London's Pulse: Medical Officer of Health reports 1848-1972

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Shoreditch 1931

[Report of the Medical Officer of Health for Shoreditch]

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We arrived at Rotterdam on 23rd May and drove to the Hague, our first
place of call. Later, we were officially received by Representatives of the
Ministry of Labour. Reception, and explanatory address on the Tour by
Doctor Jitta.
During the four days at the Hague, the following places were visited :
On Sunday, 24th May, we visited a Children's Sanatorium at Haarlem
and Zandoort.
On Monday, visits were paid to an Open-Air School for children (aged
1—6 years) run by the Green Cross Society. Children whose parents live
in barges on the canal, or in bad tenements, suffering from rickets, minor ailments,
etc., are sent here for a period of 6—8 weeks. An examination by a
doctor employed by the State is held weekly. The cost per child was 5s. a
week. If the parents are earning, they pay 10 per cent of their wages, the
remainder is paid by the State. The children are taken by ambulance morning
and afternoon to the school which was situated in a very healthy part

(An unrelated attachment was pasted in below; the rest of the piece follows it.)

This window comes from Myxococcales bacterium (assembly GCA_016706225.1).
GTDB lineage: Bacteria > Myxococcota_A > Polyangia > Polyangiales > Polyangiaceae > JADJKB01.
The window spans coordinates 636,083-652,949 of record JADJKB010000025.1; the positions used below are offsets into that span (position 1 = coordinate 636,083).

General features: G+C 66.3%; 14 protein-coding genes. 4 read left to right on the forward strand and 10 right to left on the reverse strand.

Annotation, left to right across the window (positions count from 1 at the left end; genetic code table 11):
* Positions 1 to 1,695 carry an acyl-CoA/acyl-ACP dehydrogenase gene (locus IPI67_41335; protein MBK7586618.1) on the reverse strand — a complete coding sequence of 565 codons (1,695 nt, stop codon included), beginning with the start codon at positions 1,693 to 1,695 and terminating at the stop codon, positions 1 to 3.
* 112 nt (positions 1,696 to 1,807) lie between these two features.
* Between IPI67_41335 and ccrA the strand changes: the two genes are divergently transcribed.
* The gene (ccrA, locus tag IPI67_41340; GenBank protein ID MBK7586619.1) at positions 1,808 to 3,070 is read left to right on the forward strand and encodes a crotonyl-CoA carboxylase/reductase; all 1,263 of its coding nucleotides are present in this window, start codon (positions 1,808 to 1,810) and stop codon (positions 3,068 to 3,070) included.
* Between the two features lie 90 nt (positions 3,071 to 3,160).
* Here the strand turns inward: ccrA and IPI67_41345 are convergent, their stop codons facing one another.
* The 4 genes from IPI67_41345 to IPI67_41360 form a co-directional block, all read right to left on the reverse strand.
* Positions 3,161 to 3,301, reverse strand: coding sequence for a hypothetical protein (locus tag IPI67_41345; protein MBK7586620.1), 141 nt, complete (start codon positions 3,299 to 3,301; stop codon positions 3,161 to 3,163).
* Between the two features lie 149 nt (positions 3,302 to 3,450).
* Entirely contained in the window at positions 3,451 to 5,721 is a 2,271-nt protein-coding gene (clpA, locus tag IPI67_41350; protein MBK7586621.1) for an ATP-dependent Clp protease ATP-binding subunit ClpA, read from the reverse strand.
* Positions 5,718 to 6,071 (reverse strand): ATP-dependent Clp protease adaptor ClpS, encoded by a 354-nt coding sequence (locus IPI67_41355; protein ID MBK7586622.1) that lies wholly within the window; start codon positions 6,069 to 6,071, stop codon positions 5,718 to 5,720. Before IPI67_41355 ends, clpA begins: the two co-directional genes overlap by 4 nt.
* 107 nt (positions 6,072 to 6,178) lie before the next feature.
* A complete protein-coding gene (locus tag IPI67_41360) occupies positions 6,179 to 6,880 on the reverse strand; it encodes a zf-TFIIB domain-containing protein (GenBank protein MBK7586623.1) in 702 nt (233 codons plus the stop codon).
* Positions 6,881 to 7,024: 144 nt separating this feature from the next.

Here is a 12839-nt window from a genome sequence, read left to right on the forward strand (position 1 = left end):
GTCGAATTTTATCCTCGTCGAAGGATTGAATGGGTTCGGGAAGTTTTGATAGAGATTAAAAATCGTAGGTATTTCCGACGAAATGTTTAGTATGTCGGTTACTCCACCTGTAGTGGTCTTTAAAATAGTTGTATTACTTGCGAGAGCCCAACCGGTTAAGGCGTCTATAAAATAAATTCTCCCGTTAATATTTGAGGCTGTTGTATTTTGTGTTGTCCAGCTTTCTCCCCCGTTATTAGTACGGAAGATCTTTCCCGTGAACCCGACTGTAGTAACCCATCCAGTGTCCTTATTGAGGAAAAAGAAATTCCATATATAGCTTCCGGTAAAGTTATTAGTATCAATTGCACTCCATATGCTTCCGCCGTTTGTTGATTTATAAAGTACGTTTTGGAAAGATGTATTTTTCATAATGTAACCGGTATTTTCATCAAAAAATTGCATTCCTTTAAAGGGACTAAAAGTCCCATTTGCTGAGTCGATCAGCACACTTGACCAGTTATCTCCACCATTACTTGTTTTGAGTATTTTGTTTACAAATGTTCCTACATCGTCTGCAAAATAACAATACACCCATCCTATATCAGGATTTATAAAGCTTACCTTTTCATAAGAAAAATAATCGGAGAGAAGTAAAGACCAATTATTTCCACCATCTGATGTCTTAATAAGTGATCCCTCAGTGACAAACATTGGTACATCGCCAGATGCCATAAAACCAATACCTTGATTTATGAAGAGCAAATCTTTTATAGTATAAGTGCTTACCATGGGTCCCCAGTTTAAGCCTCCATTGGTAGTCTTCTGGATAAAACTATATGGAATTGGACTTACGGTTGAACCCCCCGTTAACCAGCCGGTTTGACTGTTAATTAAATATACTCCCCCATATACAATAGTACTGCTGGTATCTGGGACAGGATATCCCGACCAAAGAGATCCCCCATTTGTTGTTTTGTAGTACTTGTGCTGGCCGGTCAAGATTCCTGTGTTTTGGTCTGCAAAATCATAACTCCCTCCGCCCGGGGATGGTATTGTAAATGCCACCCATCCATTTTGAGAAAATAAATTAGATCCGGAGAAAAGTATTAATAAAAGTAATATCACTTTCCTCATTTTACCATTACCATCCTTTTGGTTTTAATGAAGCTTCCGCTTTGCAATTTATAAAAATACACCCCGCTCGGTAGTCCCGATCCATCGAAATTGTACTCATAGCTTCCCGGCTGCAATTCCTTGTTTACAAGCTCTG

of the country.
Later, we visited the University Hospital at Leiden, and inspected their
clinics and laboratories. At Wassenaar, we visited a very large Ante-Natal
On Wednesday, we moved on to Amsterdam (750,000 inhabitants) where
we stayed for three days. Here, we attended a reception by Dr. Heyermans,
Chief Medical Officer to the City Council, at the City Hall, a very extensive
building with many laboratories. All the Public Health Staff worked at this
Hall, consisting of 120 doctors, 250 nurses, 28 tuberculosis nurses, and many
social workers. Here the Medical Officer of Health travelled with us for
two days, showing us places of interest;.—an Open-Air School, a Tuberculosis
Hospital—the only one of its kind in Holland where there are 560
beds; Annette Home for unmarried mothers; Port Quarantine Station and
Hospital for Migrants; the Old Housing Estate, New Housing Estate, Slum
Clearance Area, and three Infant Welfare Centres.
We were very interested in the new Housing Estate, containing new flats
for 70,000 people built in the last five years, and all fitted with electric light
and central heating. Open-air baths, library and gymnasium school
are provided. For each block of flats there was appointed by the State a woman
superintendent who paid daily visits to the home re cleanliness, attendance
of infants at the Welfare Centres, etc. She also held evening classes on
Domestic Economy for the women and girls. Classes were also held in order
to teach mothers and young girls without nursing education, to assist the
young lying-in mother. The doctor informed us that these were a great
success and well attended.
At the Slum Clearance Area, we learned that all the furniture, bed and
bedding, etc. was inspected and stoved before it was removed, and the
Sanitary Inspector recommended the people to be temporarily accommodated
in cottages for six months and satisfaction given before being transferred to
a new Council house.